Conservatives upset that 'Prince of Pork' will rule spending panel

High-profile conservatives are questioning the decision by House Republicans to place Rep. Hal Rogers (R-Ky.), a veteran lawmaker with a history of earmarking, in charge of a key spending committee. 

Richard Viguerie, a longtime conservative activist, said Rogers's election as the next Appropriations Committee chairman (along with Michigan GOP Rep. Fred Upton's selection as chairman of the House Energy and Commerce Committee) "should cause all conservatives and Tea Partiers to doubt how serious the Republican leadership is about cleaning up the culture of waste, seniority and corruption in Congress."

"Grassroots conservatives are unhappy with the status quo in Washington, and Speaker-designate Boehner needs to balance this slap in the face with something to show conservatives that he is truly committed to reversing the size of government," Viguerie wrote in a blog post Thursday.

Viguerie joins several other conservatives in questioning Rogers's election.

"I don’t want to second-guess Boehner, and he’s not the one who makes all of these decisions," said Sen. Jim DeMint (R-S.C.) earlier this week. "I like the fact they put [Rep.] Jeff Flake (R-Ariz.) on appropriations. Hal Rogers may be sorry for the day he became chairman with Jeff on that committee."


Boehner, the Republicans' Speaker-elect, has sought to deflect criticism of the new appropriations committee by naming Flake and several other reform-minded freshmen GOP lawmakers to the spending committee.

Republicans are under pressure from conservative activists, many of whom are aligned with the Tea Party movement, to show signs of reining in spending and waste. As part of their efforts to demonstrate responsiveness, House and Senate Republicans adopted a voluntary moratorium on the practice of earmarking, which has traditionally been the province of appropriators in both chambers.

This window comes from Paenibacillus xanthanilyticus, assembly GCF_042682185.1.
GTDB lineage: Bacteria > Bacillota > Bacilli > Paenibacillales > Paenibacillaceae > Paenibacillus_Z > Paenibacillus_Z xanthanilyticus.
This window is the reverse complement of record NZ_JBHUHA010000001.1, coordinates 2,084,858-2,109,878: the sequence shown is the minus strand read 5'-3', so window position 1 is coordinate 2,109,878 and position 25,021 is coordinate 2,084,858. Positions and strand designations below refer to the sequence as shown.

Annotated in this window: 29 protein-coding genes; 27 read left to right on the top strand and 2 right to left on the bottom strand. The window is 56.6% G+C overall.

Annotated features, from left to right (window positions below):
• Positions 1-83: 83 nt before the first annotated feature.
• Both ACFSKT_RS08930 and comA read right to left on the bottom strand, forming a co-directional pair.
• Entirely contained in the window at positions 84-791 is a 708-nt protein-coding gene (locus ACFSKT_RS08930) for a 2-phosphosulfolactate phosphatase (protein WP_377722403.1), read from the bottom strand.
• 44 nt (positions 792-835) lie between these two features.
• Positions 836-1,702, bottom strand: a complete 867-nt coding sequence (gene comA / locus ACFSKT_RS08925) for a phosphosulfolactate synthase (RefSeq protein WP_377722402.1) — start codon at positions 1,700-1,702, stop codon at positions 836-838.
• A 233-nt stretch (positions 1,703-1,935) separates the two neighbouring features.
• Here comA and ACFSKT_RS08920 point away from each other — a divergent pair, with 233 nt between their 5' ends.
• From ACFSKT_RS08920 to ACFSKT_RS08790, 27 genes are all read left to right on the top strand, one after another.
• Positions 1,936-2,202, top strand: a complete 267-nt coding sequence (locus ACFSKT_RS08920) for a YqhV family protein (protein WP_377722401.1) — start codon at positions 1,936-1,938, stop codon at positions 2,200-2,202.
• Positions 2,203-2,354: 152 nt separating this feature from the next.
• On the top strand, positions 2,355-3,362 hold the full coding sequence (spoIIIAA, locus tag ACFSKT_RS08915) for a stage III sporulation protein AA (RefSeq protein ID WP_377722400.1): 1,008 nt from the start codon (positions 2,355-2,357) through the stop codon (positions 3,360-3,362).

Democrats have also joined in piling on Rogers, sending out releases highlighting different outlets' coverage of the Kentucky lawmaker and his nickname as the "Prince of Pork."

Conservatives had pushed for Rep. Jack Kingston's (R-Ga.) election over Rogers in the race for the appropriations chairmanship.

"If you believe the GOP must change their ways, you must then fight against Hal Rogers’s appointment and support Jack Kingston instead," wrote Erick Erickson, of the conservative blog RedState, on Wednesday. "This fight is too important. We must rebuke House Republican leaders and compel them to do the right thing."

Also sounding off was Nancy Pfotenhauer, a former senior adviser to Sen. John McCain's (R-Ariz.) 2008 presidential campaign.

"I think it was a real misstep and cause for great concern. And I think the public's not going to put up with it," she said of Rogers's election on CNN on Wednesday night.